As a fan of the club, it was a career high-point, albeit an intimidating one. 'You're not late for Sir Alex,' he points out. 'Word went round that he was driving in, rather than walking, so we were jogging across the car park to make sure we were on time.
'[Sir Alex] said to me: "Welcome to the family,"' Nieboer adds. 'I thought that was a really interesting choice of words. No other club has done that.'
The 42-year-old Londoner reveals that his affection for the club dates back to 1991, when his father-in-law worked on the flotation of the club on the London Stock Exchange. 'It was great to just wander around Carrington [Man Utd's training facility],' he says. 'I remember the marble floors, the smell of Deep Heat and seeing all the players' boots on the shelves.'
Before becoming a marketer, a career in advertising took him from J Walter Thompson to WCRS. He has particularly fond memories of the former.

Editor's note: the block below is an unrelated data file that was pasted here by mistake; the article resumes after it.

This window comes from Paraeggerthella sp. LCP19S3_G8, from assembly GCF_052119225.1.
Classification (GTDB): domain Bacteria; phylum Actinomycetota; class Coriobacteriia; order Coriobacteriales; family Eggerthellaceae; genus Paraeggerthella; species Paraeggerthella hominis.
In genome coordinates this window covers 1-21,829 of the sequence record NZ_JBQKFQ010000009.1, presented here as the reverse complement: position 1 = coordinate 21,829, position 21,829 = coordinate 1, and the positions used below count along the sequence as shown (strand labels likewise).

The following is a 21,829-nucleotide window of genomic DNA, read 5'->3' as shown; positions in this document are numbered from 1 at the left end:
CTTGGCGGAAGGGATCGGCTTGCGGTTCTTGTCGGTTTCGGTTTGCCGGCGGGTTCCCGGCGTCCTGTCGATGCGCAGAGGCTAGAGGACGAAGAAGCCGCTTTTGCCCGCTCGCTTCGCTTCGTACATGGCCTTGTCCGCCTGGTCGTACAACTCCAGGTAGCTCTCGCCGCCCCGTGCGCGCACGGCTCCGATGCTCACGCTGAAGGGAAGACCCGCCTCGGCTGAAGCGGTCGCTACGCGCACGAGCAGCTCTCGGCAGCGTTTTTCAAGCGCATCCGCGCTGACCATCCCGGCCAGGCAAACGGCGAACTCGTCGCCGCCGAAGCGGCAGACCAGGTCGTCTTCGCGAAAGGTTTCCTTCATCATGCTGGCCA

'I worked for Stephen Carter, or Lord Carter as he's now known. I learned more about standards and business thinking at JWT than anywhere,' says Nieboer. '[Carter] was ruthlessly intelligent. It was a grown-up place for grown-up brands.'
He left JWT for his first client-side role at Camelot, where he wrote a marketing and PR strategy that would play a key role in the company's successful bid to run the National Lottery.
Nieboer joined Betfair as a brand consultant in 2007, but was appointed global brand and marketing director shortly afterwards.
The past few months have been some of his busiest to date. High-profile activity around the 2009 Npower Ashes series included a series of novelty challenges between two former international cricketers, England's Phil Tufnell and Australia's Jason Gillespie, on which fans could place bets. Over the summer more than 92,000 visited the campaign website. They were also given the chance to participate in the final event of the series - a six-a-side cricket match.
That activity was followed by the sponsor-ship deal with Manchester United and another with European and Spanish champions, FC Barcelona. In dealing with the latter, Nieboer was struck by the club's emphasis on non-commercial priorities.